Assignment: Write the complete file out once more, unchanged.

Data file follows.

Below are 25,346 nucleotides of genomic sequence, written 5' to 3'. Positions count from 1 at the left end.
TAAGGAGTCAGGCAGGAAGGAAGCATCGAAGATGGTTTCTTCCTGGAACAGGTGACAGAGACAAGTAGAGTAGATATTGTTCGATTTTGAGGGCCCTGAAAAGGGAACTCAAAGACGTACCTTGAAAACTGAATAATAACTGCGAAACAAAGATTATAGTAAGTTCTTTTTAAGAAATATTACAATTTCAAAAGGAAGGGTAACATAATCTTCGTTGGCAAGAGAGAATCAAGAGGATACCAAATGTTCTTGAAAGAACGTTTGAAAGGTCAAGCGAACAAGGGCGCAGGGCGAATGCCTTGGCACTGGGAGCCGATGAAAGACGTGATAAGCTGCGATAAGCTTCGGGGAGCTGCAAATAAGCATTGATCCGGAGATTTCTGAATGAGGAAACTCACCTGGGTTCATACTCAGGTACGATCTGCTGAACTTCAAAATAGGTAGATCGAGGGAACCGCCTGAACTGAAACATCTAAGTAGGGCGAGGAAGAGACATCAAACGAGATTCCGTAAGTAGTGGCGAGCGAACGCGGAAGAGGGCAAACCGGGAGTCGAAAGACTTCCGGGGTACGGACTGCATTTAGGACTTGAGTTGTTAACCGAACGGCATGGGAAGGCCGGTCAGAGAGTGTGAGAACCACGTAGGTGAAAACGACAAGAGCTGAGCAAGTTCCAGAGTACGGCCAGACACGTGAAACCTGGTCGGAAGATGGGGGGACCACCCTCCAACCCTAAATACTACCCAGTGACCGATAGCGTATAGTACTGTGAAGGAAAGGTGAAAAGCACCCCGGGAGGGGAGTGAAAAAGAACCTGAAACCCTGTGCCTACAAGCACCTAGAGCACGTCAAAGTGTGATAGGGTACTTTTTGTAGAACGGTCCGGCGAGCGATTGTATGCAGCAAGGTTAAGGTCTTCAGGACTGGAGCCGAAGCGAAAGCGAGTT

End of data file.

Below are 25,346 nucleotides of genomic sequence, written 5' to 3'. Positions count from 1 at the left end.
TAAGGAGTCAGGCAGGAAGGAAGCATCGAAGATGGTTTCTTCCTGGAACAGGTGACAGAGACAAGTAGAGTAGATATTGTTCGATTTTGAGGGCCCTGAAAAGGGAACTCAAAGACGTACCTTGAAAACTGAATAATAACTGCGAAACAAAGATTATAGTAAGTTCTTTTTAAGAAATATTACAATTTCAAAAGGAAGGGTAACATAATCTTCGTTGGCAAGAGAGAATCAAGAGGATACCAAATGTTCTTGAAAGAACGTTTGAAAGGTCAAGCGAACAAGGGCGCAGGGCGAATGCCTTGGCACTGGGAGCCGATGAAAGACGTGATAAGCTGCGATAAGCTTCGGGGAGCTGCAAATAAGCATTGATCCGGAGATTTCTGAATGAGGAAACTCACCTGGGTTCATACTCAGGTACGATCTGCTGAACTTCAAAATAGGTAGATCGAGGGAACCGCCTGAACTGAAACATCTAAGTAGGGCGAGGAAGAGACATCAAACGAGATTCCGTAAGTAGTGGCGAGCGAACGCGGAAGAGGGCAAACCGGGAGTCGAAAGACTTCCGGGGTACGGACTGCATTTAGGACTTGAGTTGTTAACCGAACGGCATGGGAAGGCCGGTCAGAGAGTGTGAGAACCACGTAGGTGAAAACGACAAGAGCTGAGCAAGTTCCAGAGTACGGCCAGACACGTGAAACCTGGTCGGAAGATGGGGGGACCACCCTCCAACCCTAAATACTACCCAGTGACCGATAGCGTATAGTACTGTGAAGGAAAGGTGAAAAGCACCCCGGGAGGGGAGTGAAAAAGAACCTGAAACCCTGTGCCTACAAGCACCTAGAGCACGTCAAAGTGTGATAGGGTACTTTTTGTAGAACGGTCCGGCGAGCGATTGTATGCAGCAAGGTTAAGGTCTTCAGGACTGGAGCCGAAGCGAAAGCGAGTT